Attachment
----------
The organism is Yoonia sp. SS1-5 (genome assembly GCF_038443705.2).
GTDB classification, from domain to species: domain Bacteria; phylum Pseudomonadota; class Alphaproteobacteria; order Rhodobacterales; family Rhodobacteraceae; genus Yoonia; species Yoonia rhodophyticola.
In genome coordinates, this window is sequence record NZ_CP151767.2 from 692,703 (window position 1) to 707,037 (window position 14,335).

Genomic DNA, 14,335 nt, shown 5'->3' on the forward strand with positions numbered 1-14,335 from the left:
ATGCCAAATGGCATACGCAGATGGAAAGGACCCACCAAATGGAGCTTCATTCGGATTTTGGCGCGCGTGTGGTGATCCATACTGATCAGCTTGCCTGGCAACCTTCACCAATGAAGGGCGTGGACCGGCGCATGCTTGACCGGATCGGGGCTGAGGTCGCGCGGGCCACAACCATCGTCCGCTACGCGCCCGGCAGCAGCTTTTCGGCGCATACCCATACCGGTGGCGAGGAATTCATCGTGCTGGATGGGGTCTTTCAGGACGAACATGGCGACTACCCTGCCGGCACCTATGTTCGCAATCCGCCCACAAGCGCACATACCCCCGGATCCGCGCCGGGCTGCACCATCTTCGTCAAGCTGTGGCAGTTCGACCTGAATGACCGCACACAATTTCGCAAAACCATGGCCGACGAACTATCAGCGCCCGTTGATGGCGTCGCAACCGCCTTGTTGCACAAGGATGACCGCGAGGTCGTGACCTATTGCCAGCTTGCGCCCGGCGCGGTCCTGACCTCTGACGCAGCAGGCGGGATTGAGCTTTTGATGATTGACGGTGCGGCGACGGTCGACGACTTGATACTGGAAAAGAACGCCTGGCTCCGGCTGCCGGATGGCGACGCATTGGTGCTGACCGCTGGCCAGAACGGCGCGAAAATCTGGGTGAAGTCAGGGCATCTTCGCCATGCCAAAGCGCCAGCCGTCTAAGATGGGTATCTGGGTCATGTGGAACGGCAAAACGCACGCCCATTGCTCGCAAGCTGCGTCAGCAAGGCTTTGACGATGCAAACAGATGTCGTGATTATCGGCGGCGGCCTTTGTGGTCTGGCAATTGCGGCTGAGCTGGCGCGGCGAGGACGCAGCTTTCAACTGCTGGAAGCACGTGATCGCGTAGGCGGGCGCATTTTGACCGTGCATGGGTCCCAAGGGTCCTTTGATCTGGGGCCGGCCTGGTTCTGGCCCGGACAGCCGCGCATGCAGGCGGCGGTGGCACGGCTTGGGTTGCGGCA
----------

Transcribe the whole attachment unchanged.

The organism is Yoonia sp. SS1-5 (genome assembly GCF_038443705.2).
GTDB classification, from domain to species: domain Bacteria; phylum Pseudomonadota; class Alphaproteobacteria; order Rhodobacterales; family Rhodobacteraceae; genus Yoonia; species Yoonia rhodophyticola.
In genome coordinates, this window is sequence record NZ_CP151767.2 from 692,703 (window position 1) to 707,037 (window position 14,335).

Genomic DNA, 14,335 nt, shown 5'->3' on the forward strand with positions numbered 1-14,335 from the left:
ATGCCAAATGGCATACGCAGATGGAAAGGACCCACCAAATGGAGCTTCATTCGGATTTTGGCGCGCGTGTGGTGATCCATACTGATCAGCTTGCCTGGCAACCTTCACCAATGAAGGGCGTGGACCGGCGCATGCTTGACCGGATCGGGGCTGAGGTCGCGCGGGCCACAACCATCGTCCGCTACGCGCCCGGCAGCAGCTTTTCGGCGCATACCCATACCGGTGGCGAGGAATTCATCGTGCTGGATGGGGTCTTTCAGGACGAACATGGCGACTACCCTGCCGGCACCTATGTTCGCAATCCGCCCACAAGCGCACATACCCCCGGATCCGCGCCGGGCTGCACCATCTTCGTCAAGCTGTGGCAGTTCGACCTGAATGACCGCACACAATTTCGCAAAACCATGGCCGACGAACTATCAGCGCCCGTTGATGGCGTCGCAACCGCCTTGTTGCACAAGGATGACCGCGAGGTCGTGACCTATTGCCAGCTTGCGCCCGGCGCGGTCCTGACCTCTGACGCAGCAGGCGGGATTGAGCTTTTGATGATTGACGGTGCGGCGACGGTCGACGACTTGATACTGGAAAAGAACGCCTGGCTCCGGCTGCCGGATGGCGACGCATTGGTGCTGACCGCTGGCCAGAACGGCGCGAAAATCTGGGTGAAGTCAGGGCATCTTCGCCATGCCAAAGCGCCAGCCGTCTAAGATGGGTATCTGGGTCATGTGGAACGGCAAAACGCACGCCCATTGCTCGCAAGCTGCGTCAGCAAGGCTTTGACGATGCAAACAGATGTCGTGATTATCGGCGGCGGCCTTTGTGGTCTGGCAATTGCGGCTGAGCTGGCGCGGCGAGGACGCAGCTTTCAACTGCTGGAAGCACGTGATCGCGTAGGCGGGCGCATTTTGACCGTGCATGGGTCCCAAGGGTCCTTTGATCTGGGGCCGGCCTGGTTCTGGCCCGGACAGCCGCGCATGCAGGCGGCGGTGGCACGGCTTGGGTTGCGGCA